Abstract

This paper focuses on designers’ roles in enabling a sustainable livelihood in disadvantaged communities. The paper draws from collaborative investigations with physical disabilities people in Amphoe Phrapradaeng in Samutprakran province in Thailand between 2007-2011.As the qualitative research, participatory action research was employed as a research strategy. This research has a basis in the theoretical frameworks established in the field of Human-Centered Design, a specific approach to design and Sustainable Livelihoods Approach, an approach for community development. The research procedures were composed of 1) recruiting participants; 2) facilitating and enabling the participants to gather their own data and do the necessary analysis; 3) providing an opportunity for the participants to create their own plans and actions, to make a decision, and pursue their own solutions; 4) encouraging them to work collaboratively with other residents and organizations; and 5) monitoring and effectiveness evaluation with the participants. The findings have shown that the shift of the designers’ role from a solution provider to a sustainable change agent can enable the participants to achieve their livelihood outcomes that they desire. As a facilitator, a designer can provide an equal opportunity to community members to take part in planning and making a decision on the project that would be implemented in the community. As an enabler, a designer can guide the participants to investigate their own situation, do necessary analysis, and transform their capabilities to their positive outcomes. As a sustainable change agent, a designer can provide an opportunity for the participants to deal with key task and issues, so that they can become more self-reliance. In this case study, the participants also devised a complementary income-generating activity which enabled them to continue to the improvement of their capabilities, to earn income and reinforce their value in their community, and to reduce their vulnerability.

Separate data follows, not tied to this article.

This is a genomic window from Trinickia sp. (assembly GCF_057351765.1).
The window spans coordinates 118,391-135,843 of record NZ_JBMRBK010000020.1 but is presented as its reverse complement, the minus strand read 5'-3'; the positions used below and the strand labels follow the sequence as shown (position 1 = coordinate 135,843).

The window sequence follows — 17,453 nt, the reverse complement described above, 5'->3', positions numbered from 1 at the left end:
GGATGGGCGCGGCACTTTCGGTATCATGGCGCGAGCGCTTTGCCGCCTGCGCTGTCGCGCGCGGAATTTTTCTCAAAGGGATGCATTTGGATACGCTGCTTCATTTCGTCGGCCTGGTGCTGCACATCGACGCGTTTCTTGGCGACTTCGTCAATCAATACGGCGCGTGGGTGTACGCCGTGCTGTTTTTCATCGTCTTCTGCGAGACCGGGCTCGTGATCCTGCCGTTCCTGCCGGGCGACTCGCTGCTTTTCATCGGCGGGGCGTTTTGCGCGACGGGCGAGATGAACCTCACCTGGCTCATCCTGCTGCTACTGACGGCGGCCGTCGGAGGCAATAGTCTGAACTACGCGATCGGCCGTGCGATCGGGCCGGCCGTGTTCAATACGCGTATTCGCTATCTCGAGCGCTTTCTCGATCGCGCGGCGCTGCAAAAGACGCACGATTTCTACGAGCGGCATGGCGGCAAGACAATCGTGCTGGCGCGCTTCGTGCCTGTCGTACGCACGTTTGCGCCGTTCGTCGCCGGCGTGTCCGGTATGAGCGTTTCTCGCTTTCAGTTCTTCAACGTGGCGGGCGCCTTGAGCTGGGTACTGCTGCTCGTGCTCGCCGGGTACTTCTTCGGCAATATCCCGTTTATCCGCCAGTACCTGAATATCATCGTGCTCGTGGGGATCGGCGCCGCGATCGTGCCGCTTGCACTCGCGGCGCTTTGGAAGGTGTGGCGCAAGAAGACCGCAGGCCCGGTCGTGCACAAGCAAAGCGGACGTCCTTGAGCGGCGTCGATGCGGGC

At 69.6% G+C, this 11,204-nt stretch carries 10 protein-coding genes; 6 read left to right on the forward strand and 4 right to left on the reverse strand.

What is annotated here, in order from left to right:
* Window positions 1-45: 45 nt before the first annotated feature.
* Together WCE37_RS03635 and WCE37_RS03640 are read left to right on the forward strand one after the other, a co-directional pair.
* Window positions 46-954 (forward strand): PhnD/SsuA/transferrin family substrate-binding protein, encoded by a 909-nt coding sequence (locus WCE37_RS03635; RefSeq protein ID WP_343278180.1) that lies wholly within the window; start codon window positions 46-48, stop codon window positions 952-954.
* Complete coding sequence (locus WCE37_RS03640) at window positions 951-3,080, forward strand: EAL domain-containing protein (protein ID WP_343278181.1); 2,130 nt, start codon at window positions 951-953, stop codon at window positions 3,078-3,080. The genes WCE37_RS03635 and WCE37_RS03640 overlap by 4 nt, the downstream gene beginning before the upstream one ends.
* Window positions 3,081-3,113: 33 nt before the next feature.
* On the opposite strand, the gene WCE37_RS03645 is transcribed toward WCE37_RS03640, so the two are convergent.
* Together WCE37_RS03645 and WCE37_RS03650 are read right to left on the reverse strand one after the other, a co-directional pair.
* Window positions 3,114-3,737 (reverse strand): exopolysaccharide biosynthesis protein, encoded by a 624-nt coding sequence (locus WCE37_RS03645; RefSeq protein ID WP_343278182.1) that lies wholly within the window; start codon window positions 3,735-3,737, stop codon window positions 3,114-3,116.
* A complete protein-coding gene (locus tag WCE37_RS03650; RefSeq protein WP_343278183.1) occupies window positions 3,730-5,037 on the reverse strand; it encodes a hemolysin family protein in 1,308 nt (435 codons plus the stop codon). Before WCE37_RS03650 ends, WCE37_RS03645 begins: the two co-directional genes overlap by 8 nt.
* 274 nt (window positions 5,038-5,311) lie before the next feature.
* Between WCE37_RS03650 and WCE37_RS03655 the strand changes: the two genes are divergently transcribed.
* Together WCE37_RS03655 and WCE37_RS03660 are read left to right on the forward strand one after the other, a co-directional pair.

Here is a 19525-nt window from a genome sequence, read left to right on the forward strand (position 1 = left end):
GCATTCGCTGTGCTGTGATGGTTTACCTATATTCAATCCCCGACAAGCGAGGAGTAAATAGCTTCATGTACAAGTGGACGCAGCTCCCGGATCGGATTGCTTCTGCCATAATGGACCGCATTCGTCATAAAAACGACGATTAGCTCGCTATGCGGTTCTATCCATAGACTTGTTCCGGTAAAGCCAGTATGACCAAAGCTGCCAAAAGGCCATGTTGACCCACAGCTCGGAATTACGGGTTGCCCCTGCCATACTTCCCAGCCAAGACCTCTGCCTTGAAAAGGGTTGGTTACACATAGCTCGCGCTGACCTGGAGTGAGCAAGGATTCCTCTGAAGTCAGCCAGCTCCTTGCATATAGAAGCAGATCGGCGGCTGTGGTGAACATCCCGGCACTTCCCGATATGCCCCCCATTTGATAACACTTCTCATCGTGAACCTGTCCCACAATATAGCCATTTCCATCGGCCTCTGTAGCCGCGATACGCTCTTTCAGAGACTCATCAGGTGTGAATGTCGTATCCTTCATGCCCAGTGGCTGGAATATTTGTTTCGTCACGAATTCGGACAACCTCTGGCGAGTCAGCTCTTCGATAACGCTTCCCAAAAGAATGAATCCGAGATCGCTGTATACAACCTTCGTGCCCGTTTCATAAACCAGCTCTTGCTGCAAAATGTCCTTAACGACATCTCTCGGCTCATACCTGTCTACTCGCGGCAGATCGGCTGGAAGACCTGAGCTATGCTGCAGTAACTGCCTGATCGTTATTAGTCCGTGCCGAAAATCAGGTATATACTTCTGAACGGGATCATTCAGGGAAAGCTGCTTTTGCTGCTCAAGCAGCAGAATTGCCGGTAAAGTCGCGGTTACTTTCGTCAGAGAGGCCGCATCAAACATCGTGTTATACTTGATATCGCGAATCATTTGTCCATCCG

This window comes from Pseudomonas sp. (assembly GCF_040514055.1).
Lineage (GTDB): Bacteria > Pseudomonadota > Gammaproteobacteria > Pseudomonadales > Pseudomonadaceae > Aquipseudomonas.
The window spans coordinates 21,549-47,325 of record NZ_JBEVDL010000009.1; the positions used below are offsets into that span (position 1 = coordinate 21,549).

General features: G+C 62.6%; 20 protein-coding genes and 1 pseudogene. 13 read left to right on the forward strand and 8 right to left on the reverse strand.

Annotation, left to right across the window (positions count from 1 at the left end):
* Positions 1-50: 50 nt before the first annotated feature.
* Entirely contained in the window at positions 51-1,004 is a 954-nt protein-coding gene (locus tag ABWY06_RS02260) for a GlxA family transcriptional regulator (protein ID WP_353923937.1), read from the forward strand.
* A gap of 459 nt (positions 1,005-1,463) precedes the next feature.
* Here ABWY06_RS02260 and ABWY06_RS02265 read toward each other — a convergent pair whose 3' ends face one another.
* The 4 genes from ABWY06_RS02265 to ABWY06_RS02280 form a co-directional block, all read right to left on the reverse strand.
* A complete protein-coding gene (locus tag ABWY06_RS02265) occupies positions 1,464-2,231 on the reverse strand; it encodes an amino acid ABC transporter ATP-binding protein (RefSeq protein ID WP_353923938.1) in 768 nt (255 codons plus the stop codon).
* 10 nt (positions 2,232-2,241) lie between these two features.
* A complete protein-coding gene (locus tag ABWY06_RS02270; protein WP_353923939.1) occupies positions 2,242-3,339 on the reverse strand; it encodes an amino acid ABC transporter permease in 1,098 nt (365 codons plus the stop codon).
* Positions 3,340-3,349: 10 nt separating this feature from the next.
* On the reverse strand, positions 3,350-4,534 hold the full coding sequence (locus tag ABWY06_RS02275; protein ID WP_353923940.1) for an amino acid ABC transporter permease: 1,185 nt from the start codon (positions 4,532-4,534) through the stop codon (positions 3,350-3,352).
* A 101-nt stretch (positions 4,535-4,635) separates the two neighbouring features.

Keywords

designer’ roles, sustainable livelihoods, Participatory Action Research, Human-Centered Design, Sustainable Livelihoods Approach

COinS
 
Jul 1st, 12:00 AM

Roles of Designers in Enabling Sustainability of Livelihoods in Disadvantaged Communities

This paper focuses on designers’ roles in enabling a sustainable livelihood in disadvantaged communities. The paper draws from collaborative investigations with physical disabilities people in Amphoe Phrapradaeng in Samutprakran province in Thailand between 2007-2011.As the qualitative research, participatory action research was employed as a research strategy. This research has a basis in the theoretical frameworks established in the field of Human-Centered Design, a specific approach to design and Sustainable Livelihoods Approach, an approach for community development. The research procedures were composed of 1) recruiting participants; 2) facilitating and enabling the participants to gather their own data and do the necessary analysis; 3) providing an opportunity for the participants to create their own plans and actions, to make a decision, and pursue their own solutions; 4) encouraging them to work collaboratively with other residents and organizations; and 5) monitoring and effectiveness evaluation with the participants. The findings have shown that the shift of the designers’ role from a solution provider to a sustainable change agent can enable the participants to achieve their livelihood outcomes that they desire. As a facilitator, a designer can provide an equal opportunity to community members to take part in planning and making a decision on the project that would be implemented in the community. As an enabler, a designer can guide the participants to investigate their own situation, do necessary analysis, and transform their capabilities to their positive outcomes. As a sustainable change agent, a designer can provide an opportunity for the participants to deal with key task and issues, so that they can become more self-reliance. In this case study, the participants also devised a complementary income-generating activity which enabled them to continue to the improvement of their capabilities, to earn income and reinforce their value in their community, and to reduce their vulnerability.

 

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